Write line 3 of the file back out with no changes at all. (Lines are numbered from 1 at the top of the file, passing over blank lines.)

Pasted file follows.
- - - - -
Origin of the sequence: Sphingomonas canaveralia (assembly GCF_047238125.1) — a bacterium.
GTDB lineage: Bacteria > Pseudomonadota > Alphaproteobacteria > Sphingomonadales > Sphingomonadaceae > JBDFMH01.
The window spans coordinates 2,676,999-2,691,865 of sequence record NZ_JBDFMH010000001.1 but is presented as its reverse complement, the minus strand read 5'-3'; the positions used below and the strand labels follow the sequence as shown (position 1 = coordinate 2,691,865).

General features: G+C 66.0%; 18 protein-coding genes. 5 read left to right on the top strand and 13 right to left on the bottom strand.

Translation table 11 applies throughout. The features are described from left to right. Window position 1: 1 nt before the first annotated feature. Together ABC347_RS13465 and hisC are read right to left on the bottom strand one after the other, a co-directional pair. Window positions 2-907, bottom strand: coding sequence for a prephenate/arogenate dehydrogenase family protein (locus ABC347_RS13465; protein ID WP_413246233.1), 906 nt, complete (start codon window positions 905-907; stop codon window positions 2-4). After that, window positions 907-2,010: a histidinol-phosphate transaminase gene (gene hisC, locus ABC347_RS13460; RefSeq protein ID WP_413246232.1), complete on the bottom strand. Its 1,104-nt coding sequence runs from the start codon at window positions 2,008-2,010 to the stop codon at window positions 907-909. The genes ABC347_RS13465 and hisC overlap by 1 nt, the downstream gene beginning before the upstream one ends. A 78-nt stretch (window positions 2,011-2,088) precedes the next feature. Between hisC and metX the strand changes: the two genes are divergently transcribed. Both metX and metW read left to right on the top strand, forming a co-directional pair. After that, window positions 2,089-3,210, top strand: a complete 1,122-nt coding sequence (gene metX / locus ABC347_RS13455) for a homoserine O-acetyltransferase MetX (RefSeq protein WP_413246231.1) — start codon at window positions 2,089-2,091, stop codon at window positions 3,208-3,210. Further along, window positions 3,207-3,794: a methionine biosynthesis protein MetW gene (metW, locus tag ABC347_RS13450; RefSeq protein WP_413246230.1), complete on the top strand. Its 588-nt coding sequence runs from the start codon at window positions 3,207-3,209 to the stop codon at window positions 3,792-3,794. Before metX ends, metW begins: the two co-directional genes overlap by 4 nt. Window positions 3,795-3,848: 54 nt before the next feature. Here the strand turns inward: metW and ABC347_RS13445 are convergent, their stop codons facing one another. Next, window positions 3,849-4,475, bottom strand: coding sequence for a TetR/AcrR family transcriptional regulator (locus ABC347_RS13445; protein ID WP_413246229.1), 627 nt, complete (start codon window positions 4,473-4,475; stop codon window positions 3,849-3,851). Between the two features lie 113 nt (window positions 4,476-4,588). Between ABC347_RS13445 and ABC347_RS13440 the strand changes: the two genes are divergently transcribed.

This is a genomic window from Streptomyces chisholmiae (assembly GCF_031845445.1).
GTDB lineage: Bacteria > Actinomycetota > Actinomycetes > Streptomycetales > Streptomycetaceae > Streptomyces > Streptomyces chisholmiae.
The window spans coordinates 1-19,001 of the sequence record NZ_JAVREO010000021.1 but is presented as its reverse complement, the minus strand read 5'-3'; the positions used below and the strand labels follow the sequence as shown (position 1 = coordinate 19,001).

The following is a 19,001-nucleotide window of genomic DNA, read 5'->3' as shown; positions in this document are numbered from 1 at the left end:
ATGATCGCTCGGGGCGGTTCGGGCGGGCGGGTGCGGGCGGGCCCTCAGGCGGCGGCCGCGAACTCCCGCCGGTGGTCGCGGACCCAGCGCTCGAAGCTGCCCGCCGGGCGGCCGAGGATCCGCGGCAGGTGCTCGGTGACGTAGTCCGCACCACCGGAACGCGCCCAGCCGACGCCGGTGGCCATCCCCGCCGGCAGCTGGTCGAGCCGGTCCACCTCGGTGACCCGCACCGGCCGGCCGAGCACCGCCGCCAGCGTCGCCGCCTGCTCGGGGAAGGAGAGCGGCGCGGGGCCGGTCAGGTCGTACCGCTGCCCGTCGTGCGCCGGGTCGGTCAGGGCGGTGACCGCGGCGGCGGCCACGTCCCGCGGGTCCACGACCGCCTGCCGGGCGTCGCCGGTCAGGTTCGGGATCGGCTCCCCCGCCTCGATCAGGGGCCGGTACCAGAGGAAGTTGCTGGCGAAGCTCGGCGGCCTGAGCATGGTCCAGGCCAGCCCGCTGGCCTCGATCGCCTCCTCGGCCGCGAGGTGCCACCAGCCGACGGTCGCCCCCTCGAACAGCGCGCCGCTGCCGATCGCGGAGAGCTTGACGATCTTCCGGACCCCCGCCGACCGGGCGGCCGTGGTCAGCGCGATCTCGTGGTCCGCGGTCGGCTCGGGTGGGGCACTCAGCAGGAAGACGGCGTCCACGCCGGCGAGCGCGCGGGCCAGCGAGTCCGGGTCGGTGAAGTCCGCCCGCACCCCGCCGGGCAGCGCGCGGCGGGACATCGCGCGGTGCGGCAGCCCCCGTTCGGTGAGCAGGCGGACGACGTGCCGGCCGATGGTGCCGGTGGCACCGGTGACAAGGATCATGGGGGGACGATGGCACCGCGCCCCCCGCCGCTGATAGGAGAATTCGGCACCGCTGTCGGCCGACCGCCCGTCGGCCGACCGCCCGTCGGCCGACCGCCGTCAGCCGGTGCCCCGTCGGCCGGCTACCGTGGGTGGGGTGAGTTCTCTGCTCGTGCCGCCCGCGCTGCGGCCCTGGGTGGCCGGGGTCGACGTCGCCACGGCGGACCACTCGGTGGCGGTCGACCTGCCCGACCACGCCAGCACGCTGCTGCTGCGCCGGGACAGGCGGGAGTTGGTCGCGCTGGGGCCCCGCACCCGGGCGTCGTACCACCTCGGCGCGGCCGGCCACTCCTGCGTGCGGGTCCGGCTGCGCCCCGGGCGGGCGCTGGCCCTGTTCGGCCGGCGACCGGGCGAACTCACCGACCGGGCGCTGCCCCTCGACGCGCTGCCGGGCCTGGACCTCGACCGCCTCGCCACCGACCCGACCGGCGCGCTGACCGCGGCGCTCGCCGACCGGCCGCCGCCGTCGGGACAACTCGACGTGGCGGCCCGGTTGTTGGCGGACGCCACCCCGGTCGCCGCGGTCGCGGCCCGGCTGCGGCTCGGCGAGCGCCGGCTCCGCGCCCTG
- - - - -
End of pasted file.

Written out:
The window spans coordinates 2,676,999-2,691,865 of sequence record NZ_JBDFMH010000001.1 but is presented as its reverse complement, the minus strand read 5'-3'; the positions used below and the strand labels follow the sequence as shown (position 1 = coordinate 2,691,865).